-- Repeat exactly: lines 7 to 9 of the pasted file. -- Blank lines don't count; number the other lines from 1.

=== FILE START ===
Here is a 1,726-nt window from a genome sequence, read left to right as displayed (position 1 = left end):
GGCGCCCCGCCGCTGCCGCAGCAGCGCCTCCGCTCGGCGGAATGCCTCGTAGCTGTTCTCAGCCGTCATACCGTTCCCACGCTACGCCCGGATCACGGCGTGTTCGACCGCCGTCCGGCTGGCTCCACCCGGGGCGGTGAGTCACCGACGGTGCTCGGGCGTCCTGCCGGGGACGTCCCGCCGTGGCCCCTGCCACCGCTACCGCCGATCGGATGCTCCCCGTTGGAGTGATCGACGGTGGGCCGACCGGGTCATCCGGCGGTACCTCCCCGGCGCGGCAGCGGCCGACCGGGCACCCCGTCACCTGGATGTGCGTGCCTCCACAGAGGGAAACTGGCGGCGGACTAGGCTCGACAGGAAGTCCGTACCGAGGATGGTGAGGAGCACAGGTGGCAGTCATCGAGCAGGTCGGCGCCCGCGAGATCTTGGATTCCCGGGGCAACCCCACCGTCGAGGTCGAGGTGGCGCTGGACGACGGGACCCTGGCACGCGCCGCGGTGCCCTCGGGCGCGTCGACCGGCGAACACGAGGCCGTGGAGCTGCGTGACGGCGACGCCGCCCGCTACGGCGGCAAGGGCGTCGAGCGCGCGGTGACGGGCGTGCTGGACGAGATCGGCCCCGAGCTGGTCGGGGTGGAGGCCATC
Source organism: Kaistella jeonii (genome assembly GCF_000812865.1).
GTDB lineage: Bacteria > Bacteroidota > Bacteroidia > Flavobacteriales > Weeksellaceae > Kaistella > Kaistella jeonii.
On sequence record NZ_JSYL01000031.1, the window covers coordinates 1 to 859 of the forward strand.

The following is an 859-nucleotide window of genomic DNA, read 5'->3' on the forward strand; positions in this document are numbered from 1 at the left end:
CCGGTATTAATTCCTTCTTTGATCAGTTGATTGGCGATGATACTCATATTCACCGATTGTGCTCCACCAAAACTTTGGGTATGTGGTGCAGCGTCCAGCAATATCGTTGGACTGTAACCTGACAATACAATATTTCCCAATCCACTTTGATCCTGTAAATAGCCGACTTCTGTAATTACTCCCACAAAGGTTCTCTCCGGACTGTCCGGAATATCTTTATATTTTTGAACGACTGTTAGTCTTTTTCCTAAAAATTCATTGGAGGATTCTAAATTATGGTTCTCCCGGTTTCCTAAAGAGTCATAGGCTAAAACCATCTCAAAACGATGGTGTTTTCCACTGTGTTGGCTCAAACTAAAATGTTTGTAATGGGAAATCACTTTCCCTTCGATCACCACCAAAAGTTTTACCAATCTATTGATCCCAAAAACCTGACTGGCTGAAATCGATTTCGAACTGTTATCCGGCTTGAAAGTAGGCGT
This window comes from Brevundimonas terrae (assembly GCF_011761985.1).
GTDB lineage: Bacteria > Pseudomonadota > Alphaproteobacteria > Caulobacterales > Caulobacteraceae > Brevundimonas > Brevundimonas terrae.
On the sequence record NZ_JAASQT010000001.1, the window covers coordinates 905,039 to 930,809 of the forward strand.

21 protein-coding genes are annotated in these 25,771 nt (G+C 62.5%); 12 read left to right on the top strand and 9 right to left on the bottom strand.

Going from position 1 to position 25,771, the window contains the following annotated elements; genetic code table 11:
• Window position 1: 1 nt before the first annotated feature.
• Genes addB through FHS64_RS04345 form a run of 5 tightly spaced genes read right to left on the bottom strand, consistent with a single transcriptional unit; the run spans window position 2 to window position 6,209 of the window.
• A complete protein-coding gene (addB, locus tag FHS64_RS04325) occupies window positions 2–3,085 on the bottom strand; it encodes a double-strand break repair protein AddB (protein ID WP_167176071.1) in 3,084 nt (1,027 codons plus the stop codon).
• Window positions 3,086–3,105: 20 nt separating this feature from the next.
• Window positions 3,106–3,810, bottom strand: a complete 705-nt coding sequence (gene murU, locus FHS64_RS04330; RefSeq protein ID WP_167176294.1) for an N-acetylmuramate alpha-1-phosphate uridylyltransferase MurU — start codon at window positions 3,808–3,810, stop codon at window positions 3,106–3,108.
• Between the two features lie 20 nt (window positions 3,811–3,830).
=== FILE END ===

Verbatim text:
CCGGTATTAATTCCTTCTTTGATCAGTTGATTGGCGATGATACTCATATTCACCGATTGTGCTCCACCAAAACTTTGGGTATGTGGTGCAGCGTCCAGCAATATCGTTGGACTGTAACCTGACAATACAATATTTCCCAATCCACTTTGATCCTGTAAATAGCCGACTTCTGTAATTACTCCCACAAAGGTTCTCTCCGGACTGTCCGGAATATCTTTATATTTTTGAACGACTGTTAGTCTTTTTCCTAAAAATTCATTGGAGGATTCTAAATTATGGTTCTCCCGGTTTCCTAAAGAGTCATAGGCTAAAACCATCTCAAAACGATGGTGTTTTCCACTGTGTTGGCTCAAACTAAAATGTTTGTAATGGGAAATCACTTTCCCTTCGATCACCACCAAAAGTTTTACCAATCTATTGATCCCAAAAACCTGACTGGCTGAAATCGATTTCGAACTGTTATCCGGCTTGAAAGTAGGCGT
This window comes from Brevundimonas terrae (assembly GCF_011761985.1).
GTDB lineage: Bacteria > Pseudomonadota > Alphaproteobacteria > Caulobacterales > Caulobacteraceae > Brevundimonas > Brevundimonas terrae.